Eleanor Rigby

Ah, look at all the lonely people!

This week I want to look at Australian household types.

I get a bit sick of hearing that a quarter of Australian’s live alone.

This isn’t true, one in ten Aussie’s live alone.

The quarter statistic comes from the Census and measures that number of occupied dwellings on census night that housed one usually resident person.

So, a quarter of our occupied dwellings typically hold just one person, but 90% of us live with someone else.

Semantics?  Maybe?  But let’s get this stuff right from the get-go.

This post holds five tables.

Table 1 outlines the number of occupied dwellings by household type.  This table shows that 26% (well 25.6%) of Australian occupied dwellings held just one resident in mid-August last year.  This proportion was 25.0% in 2016.

Table 2 shows that the size of the lone person households accounted for 34% of the overall increase in the occupied dwellings over the past five years.

Table 3 outlines the number of people per household type in 2016 and in 2021.  It shows that just 10% of Australians live alone.

Table 4 shows that the size of the number of people living alone accounted for just 15% of the overall increase in size of the Australian population between 2016 and 2021.

And finally, table 5, outlines some key housing demographics by household type.  This table outlines the average number of people typically resident by household type as well.

Some thoughts

There has been some conjecture regarding the reduction in household size to 2.5 people on average per occupied dwelling in the latest census results.

Several have been saying that the increase in lone person households – up 347,200 or 69,440 per annum – over the past five years has resulted in the decline in average Australian household size.  This is probably true.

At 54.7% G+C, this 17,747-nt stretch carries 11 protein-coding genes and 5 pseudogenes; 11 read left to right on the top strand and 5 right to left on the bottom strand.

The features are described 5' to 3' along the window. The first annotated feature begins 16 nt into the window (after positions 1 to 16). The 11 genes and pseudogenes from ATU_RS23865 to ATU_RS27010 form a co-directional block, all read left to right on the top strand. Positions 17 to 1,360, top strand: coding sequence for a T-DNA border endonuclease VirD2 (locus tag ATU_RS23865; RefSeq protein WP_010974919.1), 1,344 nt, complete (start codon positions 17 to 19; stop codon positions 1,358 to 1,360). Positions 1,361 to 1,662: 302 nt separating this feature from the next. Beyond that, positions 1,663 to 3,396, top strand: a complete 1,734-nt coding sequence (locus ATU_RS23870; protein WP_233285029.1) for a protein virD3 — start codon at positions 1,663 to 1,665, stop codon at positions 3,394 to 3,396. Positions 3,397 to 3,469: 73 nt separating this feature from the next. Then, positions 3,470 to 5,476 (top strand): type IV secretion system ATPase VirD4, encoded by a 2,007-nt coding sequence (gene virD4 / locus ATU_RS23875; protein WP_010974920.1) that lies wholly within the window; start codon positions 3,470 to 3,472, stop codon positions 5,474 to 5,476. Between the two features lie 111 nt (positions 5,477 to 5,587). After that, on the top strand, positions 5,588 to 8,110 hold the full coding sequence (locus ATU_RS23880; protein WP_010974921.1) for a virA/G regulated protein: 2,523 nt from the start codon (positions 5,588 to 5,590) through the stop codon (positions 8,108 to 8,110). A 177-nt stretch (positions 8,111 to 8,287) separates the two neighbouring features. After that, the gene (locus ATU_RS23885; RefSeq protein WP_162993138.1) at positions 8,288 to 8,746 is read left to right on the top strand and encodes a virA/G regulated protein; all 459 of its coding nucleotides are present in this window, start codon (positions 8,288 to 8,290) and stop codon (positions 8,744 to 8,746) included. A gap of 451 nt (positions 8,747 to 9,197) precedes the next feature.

Yet the average household size was 2.57 in 2016 and is currently estimated to be 2.54.  So not that big of a change.

In addition, some are saying that a big reason for the decline in rental vacancies is due to more renters opting to live alone.

Table 5 shows that 39% of lone person households rent.  This suggests that there has been a potentialincrease of about 135,000 lone person rental households over the past five years.  This equates to an 27,000 increase per annum.

This might also be plausible especially when factoring in Covid’s potential impact – many choosing to self-isolate – and the fact that there were 75,000 rental vacancies in August 2016 versus about 37,000 in August last year.

We will know more when the next stage of the 2021 census is released later this month.

But for mine the big reason for the decline in available rental properties is that not enough new investment property has been built across the country over recent years.  It also doesn’t help when investors choose to lock-up their digs rather than rent them out.

All the lonely people
Where do they all come from?
All the lonely people
Where do they all belong?


Eleanor Rigby is the only Beatles song where none of the Beatles play an instrument. They only sing as a string ensemble plays on. There was also some debate between John Lennon and Paul McCartney as to who wrote most of the song, but the song tends to follow more of Paul’s storytelling style.

Eerily enough, the name Eleanor Rigby was found on a gravestone at the St. Peter’s Parish Church where John and Paul met as teenagers. Yet in a 2018 interview, McCartney said that he hadn’t known of that person or the gravestone when he wrote the song.


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